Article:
Working Toward Work-Life Balance

Molly Pereira Featured News

By Lindsay Compton, D.D.S., CDA President

In a recent survey from the CDA, dentists responded that achieving a work-life balance ranked as priority number 3. I truly feel that there is no better time than right now to take control of how we integrate our lives with our careers and set boundaries. This follows the old adage that there are two good times to plant a tree. The first one is 20 years ago. The other time is right now.

I have a pretty good feeling that many of our identities and worth are strongly tied to our profession. In our office we have cute pictures of our dogs and family members. When we are asked to share a bio, we describe the activities we do in our free time and whom we like to share these experiences. We learn about the priorities of our patients and how their dental health incorporates into their lives. We relate to our patients, share personal stories and coach them to better health.

Being involved in organized dentistry has mandated that I’m a strict steward of my time. I am a solo owner of a dental office in Arvada and, like many other dentists, the administrative duties fall on me. The leadership of the office, direction, and goals also fall on me. I know that if I’m successful in my office, I feel pride and this carries over to my personal life. This means achieving professional and personal fulfillment in and around the practice of dentistry is paramount to me. But what happens if things aren’t as I planned? What happens if the pressure for excellence starts to eat away at me? As dentists we know that the difference between success and failure is measured in tenths of a millimeter.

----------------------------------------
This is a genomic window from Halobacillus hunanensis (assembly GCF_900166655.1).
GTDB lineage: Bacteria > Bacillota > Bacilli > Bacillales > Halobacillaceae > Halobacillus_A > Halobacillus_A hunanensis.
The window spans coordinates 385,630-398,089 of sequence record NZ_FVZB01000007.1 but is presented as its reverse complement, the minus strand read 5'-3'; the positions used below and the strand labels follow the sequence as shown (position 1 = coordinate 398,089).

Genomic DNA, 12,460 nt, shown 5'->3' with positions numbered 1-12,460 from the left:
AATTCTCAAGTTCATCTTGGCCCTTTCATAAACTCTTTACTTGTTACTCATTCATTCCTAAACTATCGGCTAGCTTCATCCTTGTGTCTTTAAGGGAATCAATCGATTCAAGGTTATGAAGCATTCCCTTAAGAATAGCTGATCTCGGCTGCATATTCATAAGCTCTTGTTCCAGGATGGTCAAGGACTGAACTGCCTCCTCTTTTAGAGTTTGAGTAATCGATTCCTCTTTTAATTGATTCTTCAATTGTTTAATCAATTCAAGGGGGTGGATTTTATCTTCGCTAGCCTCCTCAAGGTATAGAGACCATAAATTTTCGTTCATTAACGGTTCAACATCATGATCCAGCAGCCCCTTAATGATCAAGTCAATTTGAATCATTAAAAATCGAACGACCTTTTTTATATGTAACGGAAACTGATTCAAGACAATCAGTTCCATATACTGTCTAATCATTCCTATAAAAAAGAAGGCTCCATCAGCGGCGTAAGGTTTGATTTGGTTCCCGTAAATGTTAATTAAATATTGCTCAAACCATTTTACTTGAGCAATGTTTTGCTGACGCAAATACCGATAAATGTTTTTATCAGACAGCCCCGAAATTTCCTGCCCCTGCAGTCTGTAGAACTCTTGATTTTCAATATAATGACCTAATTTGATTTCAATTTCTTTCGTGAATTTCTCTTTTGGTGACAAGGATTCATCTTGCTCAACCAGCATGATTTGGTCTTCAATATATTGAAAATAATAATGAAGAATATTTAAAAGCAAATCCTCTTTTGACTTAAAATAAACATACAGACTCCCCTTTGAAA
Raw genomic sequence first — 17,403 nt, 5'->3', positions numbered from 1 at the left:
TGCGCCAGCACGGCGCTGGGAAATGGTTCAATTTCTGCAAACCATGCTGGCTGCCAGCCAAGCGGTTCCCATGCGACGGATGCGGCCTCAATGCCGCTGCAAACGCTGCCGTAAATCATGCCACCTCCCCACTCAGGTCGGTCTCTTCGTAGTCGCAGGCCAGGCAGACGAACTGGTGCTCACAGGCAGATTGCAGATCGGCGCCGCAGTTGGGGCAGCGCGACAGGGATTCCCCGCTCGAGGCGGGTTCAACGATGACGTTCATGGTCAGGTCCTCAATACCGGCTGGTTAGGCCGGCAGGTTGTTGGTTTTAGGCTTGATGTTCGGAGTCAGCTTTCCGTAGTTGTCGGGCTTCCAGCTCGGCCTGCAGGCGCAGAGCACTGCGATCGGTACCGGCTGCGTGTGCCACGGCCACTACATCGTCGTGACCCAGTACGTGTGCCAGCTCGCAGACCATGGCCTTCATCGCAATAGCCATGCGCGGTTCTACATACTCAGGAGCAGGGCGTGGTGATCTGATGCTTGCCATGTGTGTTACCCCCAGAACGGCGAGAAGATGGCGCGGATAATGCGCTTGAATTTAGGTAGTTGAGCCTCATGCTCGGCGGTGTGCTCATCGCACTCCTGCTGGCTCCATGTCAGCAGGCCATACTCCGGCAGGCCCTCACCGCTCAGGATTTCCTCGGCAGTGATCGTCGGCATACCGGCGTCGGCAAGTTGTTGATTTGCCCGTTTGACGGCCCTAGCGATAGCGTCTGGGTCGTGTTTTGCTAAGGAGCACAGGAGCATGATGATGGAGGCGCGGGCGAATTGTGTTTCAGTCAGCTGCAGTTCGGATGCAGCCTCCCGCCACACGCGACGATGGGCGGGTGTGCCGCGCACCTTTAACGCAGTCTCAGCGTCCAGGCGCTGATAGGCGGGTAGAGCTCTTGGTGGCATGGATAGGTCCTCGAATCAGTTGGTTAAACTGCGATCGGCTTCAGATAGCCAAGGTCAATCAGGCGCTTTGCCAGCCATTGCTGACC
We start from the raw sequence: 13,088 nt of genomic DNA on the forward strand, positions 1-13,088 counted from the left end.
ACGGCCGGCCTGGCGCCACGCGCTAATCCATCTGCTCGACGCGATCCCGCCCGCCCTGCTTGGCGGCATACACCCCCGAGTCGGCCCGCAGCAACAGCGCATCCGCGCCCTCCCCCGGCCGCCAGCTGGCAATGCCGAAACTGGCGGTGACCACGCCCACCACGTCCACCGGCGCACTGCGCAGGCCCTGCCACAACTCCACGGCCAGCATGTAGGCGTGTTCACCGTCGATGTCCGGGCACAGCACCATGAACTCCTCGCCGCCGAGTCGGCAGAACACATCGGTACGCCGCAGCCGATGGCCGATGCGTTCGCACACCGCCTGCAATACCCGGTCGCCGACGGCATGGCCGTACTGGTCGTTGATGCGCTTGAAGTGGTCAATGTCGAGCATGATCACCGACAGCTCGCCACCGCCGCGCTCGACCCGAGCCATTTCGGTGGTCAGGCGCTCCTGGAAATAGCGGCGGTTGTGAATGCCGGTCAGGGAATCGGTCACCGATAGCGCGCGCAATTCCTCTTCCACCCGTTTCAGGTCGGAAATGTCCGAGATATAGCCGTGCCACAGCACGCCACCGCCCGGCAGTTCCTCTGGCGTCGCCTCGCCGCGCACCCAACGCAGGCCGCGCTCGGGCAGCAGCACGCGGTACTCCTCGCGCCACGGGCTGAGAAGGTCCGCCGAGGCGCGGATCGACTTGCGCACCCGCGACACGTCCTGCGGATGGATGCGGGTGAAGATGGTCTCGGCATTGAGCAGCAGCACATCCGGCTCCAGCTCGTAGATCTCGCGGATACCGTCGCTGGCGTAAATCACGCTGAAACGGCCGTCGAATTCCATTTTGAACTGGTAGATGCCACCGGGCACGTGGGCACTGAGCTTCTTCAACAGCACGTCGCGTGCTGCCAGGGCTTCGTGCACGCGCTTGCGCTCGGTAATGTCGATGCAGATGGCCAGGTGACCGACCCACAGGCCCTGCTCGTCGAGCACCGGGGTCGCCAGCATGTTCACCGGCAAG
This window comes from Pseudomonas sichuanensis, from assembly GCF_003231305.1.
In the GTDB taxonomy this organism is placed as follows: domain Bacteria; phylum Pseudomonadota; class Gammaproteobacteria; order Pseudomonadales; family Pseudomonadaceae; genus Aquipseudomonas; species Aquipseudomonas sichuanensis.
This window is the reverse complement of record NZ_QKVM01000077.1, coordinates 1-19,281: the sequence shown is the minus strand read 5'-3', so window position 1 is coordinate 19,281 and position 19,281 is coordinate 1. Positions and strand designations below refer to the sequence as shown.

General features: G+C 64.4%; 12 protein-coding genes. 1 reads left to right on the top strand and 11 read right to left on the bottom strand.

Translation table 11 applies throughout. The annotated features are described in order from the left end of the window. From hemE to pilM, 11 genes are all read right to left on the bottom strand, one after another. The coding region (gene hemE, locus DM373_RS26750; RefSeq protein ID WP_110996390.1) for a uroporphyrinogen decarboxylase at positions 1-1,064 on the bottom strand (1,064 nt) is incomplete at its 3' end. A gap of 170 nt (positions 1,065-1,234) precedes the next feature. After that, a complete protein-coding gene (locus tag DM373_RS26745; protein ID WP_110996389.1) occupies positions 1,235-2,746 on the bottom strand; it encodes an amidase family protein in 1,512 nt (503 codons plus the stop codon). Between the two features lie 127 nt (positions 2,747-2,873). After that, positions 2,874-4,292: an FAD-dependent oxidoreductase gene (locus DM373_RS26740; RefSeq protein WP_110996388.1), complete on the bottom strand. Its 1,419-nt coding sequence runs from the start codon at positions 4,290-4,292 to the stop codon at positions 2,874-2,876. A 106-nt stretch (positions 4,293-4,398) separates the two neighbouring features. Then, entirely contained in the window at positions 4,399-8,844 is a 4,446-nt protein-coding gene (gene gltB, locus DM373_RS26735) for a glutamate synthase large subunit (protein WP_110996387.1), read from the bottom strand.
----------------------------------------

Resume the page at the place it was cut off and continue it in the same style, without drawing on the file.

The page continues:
I do not claim to be any expert about balance. I often feel like I fail but I will never accept defeat. To break the work and work more cycle, I often add energy and mood boosting items to my to-do lists. One thing that helps me feel like I’ve gained control and restored peace is organizing and cleaning. I enjoy the sense of accomplishment of having my environment clean and pretty. I love the act of purging and throwing things away—getting rid of the old and unused to make room for better feels good to me. My other trick to boost my energy is to schedule rewards. I know that if I set a goal and at the end of the goal is something fun, it makes it all feel more worthwhile.

What drives me is thinking back to the personal statement I wrote before I entered dental school. In my personal statement, I wrote about the strong dentist I would be and set forth goals for my life and career. Almost daily I look at the decisions I make and think, if I was entering dental school, would I look up to the dentist I am today? Would you aspire to be the dentist you are today? Whether your answer is yes or no, you have an opportunity. Understand that you have the opportunity to mentor and help your neighbors and your colleagues.

I make a charge that we take ownership and direction of the future of dentistry and bring all our colleagues with us. I challenge each and every one of us to not allow our colleagues to become sullen and withdrawn, but to engage and encourage their energy for productive and positive change. It takes more strength to voice your concerns and speak for what’s right than to have “keyboard courage.” Apathy doesn’t have a seat in this house and is not an attitude that is conducive to change and progress. My challenge to you is to use your work and your word for good. Use your talents for the benefit of the profession as a whole.

What I just described is the association that I enjoy, and this is the association that you’ll see this year.